Pearl Harbor did end 'America First'
honolulu - America commemorates Wednesday the Japanese attack on Pearl Harbor on December 7, 1941, exactly 75 years ago. The surprise attack on the American fleet in the Pacific abruptly ended the lives of over 2400 people and the neutrality of the United States, which have invaded the Second World War.
Diplomatic negotiations between Japan and the US were turned into nothing. The Americans had demanded that Japan would withdraw from occupied China and its neighbors would leave them alone. Tokyo, which has thwarted his efforts saw war by US trade embargoes, which was unmentionable.
Because the Japanese were convinced that the Americans would still be involved in the war, they decided the fleet in Hawaii preventive give a merciless blow. On 7 December rose from six aircraft carriers more than four hundred fighters for their devastating attack. A day later, the US declared war on Japan.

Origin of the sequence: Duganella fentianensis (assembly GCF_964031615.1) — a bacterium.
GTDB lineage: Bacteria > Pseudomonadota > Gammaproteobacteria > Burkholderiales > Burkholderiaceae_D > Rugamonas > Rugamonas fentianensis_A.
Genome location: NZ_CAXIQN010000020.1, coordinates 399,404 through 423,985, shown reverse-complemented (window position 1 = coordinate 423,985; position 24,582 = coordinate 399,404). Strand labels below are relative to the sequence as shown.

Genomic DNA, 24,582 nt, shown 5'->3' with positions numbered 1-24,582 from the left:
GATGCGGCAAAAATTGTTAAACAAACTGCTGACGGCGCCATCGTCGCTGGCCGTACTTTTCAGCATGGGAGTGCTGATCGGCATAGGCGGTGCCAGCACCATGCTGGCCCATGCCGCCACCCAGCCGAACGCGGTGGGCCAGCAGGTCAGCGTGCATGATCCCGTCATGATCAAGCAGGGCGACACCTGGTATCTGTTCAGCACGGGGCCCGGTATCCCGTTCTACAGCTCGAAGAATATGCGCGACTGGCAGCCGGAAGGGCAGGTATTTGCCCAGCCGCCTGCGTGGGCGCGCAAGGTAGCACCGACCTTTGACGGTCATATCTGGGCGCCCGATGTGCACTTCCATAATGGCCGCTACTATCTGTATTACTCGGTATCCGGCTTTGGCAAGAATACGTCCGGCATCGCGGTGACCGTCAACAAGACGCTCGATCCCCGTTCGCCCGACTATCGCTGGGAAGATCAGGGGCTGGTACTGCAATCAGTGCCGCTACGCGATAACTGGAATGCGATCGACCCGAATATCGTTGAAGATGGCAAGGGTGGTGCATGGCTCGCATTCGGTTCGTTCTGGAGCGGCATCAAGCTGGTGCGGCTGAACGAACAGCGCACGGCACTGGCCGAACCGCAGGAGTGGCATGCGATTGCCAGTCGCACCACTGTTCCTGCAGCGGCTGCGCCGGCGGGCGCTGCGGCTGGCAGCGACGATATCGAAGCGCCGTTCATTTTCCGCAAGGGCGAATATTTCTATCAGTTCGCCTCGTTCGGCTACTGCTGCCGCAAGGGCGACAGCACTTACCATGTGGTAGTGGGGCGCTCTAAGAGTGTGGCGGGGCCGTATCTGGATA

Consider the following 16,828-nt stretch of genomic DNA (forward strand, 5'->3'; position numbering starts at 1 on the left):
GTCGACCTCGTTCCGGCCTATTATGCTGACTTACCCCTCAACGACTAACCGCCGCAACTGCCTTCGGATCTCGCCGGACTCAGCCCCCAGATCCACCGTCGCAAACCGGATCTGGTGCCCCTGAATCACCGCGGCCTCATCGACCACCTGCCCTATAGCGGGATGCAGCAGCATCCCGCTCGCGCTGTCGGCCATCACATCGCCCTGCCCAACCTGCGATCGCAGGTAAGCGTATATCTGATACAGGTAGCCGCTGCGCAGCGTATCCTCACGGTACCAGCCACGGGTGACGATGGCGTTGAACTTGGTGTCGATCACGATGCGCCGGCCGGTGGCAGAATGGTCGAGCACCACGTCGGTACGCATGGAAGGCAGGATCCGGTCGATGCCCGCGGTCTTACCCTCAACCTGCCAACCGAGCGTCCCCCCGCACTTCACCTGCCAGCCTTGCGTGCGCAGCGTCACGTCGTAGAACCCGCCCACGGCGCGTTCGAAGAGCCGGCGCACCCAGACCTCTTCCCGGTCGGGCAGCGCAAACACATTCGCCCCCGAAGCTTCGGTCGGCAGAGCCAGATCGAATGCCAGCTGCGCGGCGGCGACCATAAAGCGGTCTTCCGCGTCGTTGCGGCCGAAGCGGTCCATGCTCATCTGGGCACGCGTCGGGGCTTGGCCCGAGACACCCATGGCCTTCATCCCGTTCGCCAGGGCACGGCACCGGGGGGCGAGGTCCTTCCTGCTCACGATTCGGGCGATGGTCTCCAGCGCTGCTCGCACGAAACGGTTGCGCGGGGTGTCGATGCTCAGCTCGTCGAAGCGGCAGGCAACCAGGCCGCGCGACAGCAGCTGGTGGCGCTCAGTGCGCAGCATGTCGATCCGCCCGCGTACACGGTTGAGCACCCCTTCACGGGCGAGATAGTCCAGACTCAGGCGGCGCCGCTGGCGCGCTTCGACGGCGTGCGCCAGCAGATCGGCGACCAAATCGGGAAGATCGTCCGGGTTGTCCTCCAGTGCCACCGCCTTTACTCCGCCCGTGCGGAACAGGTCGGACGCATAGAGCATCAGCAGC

For many Americans it was until then not a foregone conclusion that their country would collapse the war. Approximately 800 000 people were members of the America First movement who advocated war against participation. Three days after the Japanese attack raised the organization himself.
At the commemoration on the Hawaiian island of Oahu are still present veterans who experienced the attack. One of them, the 92-year-old Robert Coles, will for the first time back to Pearl Harbor. At a TV station in his state of Maine, he told how, as a seventeen year old student radio operator saw the Japanese planes dropped their bombs 'like sand from a bucket.' 'I loaded a machine gun, started shooting and I swear to the almighty that I was the first two torpedo planes hit flew. '
Pearl Harbor was a dramatic turning point for the Netherlands. As the first US ally said the Dutch government in exile declared war on Japan on 8 December. More than a month after Japan invaded the then Dutch East Indies colony.
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